In FIG. 3, a wall support 86 provides support for a holding tank 78 provided with a cap 70 and corresponding to the holding tank 18 of FIG. 1 except that it also acts as an emulsion splitter. Condensate from the compressor passes via supply line 62 to valve 66 as indicated by arrow 64, and if the valve is open thence to coalescing filter 68 within the cap 70. The coalescing filter is generally as described above and provides a stream of gas as indicated by arrow 74 which rises through apertures 72 of the cap, and a flow of coalesced condensate indicated by arrow 76 which accumulates as a pool 82, the holding tank drain valve 92 being closed. Level sensor monitors the level of condensate in the pool 82.

When the pool 82 has reached an appropriate level, e.g. half the height of the tank 78, the valve 66 is closed. Demulsifying agent and air are introduced from the base into the pool 82 via line 88 as indicated by arrow 90, the condensate inlet valve 66 and the holding tank drain valve 92 both being closed, and the air serving to mix the demulsifying agent and the condensate. Various demulsifying agents may be used depending on the nature of the particular emulsion which in turn will be related to the oil used in the compressor and the conditions under which the compressor is operated, and also what materials may be allowed to enter the drain or foul sewer. Examples of possible inorganic demulsifiers are salts of divalent and trivalent metals, such as calcium chloride, calcium oxide, aluminium chloride, aluminium sulphate and iron sulphate. Examples of possible organic demulsifiers are polyamines, polyamidoamines, polyimines, polyether-polyamines, quaternised polyamines, quaternised polyamidoamines, homopolymers, copolymers and terpolymers based on acrylic acid and acrylamide, homopolymers, copolymers and terpolymers of diallyldimethylammonium chloride and mixtures of such demulsifiers. Such inorganic and organic demulsifiers are known per se. Agitation may be by compressed air at 3 barg.

After addition of demulsifier is complete and an appropriate mixing time has elapsed, the supply of compressed air is discontinued and the condensate is allowed to stand for a period during which demulsification proceeds at least partly towards completion e.g. for about 5 minutes. Drain valve 92 is then opened, permitting the condensate to drain by gravity from the holding tank 78 to a separator unit which is generally the same as the separator of FIG. 2. Drain line 94 leads from valve 92 to inlet 96 of separator cap 98 which in the drawing does not have a coalescing filter but which may be provided with a filter like the filter 68. Any air escapes through cap apertures 100, and condensate passes downwards through foam medium 104 and polypropylene or other oil-retentive medium 106 of separator 102 as indicated by arrow 108. Stand 110 supports the separator 102, and separator outlet 112 permits treated condensate to flow to drain hose 114 as indicated by arrow 116. On completion of the cycle, drain valve 92 is closed and inlet valve 66 is re-opened to permit fresh condensate to enter holding tank 78 under the control of level sensor 80. Operation is controlled by a control unit (not shown) to which the valves 66, 92 and level sensor 80 are operatively connected.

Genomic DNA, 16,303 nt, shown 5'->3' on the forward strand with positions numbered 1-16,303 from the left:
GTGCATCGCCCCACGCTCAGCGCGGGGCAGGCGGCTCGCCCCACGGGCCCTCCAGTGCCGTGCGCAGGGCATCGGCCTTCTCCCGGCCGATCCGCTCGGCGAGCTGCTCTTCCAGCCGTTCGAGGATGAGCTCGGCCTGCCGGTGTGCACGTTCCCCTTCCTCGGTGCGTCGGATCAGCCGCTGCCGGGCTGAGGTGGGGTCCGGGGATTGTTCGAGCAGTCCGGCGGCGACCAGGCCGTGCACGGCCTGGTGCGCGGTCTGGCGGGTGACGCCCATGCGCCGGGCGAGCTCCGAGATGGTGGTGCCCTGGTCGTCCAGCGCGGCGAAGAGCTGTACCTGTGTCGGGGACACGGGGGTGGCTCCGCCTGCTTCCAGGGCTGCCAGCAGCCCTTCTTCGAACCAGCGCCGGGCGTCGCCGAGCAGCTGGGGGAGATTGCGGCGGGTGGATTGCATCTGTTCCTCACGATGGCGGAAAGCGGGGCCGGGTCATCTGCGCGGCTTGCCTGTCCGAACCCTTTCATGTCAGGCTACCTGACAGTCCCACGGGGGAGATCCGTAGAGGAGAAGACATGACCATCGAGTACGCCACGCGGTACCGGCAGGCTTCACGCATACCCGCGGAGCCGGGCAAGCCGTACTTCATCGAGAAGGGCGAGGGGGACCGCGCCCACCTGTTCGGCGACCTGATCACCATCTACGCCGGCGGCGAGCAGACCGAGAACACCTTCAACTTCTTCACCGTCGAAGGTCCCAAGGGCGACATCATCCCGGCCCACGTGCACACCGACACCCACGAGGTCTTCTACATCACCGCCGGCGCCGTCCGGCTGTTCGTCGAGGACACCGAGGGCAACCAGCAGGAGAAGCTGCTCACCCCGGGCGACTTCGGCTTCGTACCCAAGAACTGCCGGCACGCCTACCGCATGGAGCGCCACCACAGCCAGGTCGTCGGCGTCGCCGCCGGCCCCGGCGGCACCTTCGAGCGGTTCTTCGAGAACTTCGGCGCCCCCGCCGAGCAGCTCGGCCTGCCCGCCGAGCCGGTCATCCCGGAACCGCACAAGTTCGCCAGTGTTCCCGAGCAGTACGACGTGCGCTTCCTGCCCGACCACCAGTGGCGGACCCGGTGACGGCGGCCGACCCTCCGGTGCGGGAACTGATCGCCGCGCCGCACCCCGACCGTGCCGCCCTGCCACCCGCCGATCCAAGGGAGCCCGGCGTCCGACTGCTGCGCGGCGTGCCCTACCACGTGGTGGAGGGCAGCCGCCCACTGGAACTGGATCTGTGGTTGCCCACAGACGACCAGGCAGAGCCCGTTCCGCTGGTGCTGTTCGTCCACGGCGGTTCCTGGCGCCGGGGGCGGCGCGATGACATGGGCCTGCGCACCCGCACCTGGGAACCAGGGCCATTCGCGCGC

The working parts of the above apparatus may be made entirely of plastics and may be recyclable. Furthermore, the major components of the holding tank and the separator may be made of the same dimensions and materials and are interchangeable. The design is compact and suitable for wall-mounting so that floor area need not be lost. The oil coalescing filter and the separator cartridge are easily replaceable, and maintenance between system changes is minimal. Use of filter membranes, carbon filters and other relatively complex and expensive equipment is avoided.

It will be appreciated that various modifications may be made to the embodiments described above without departing from the invention.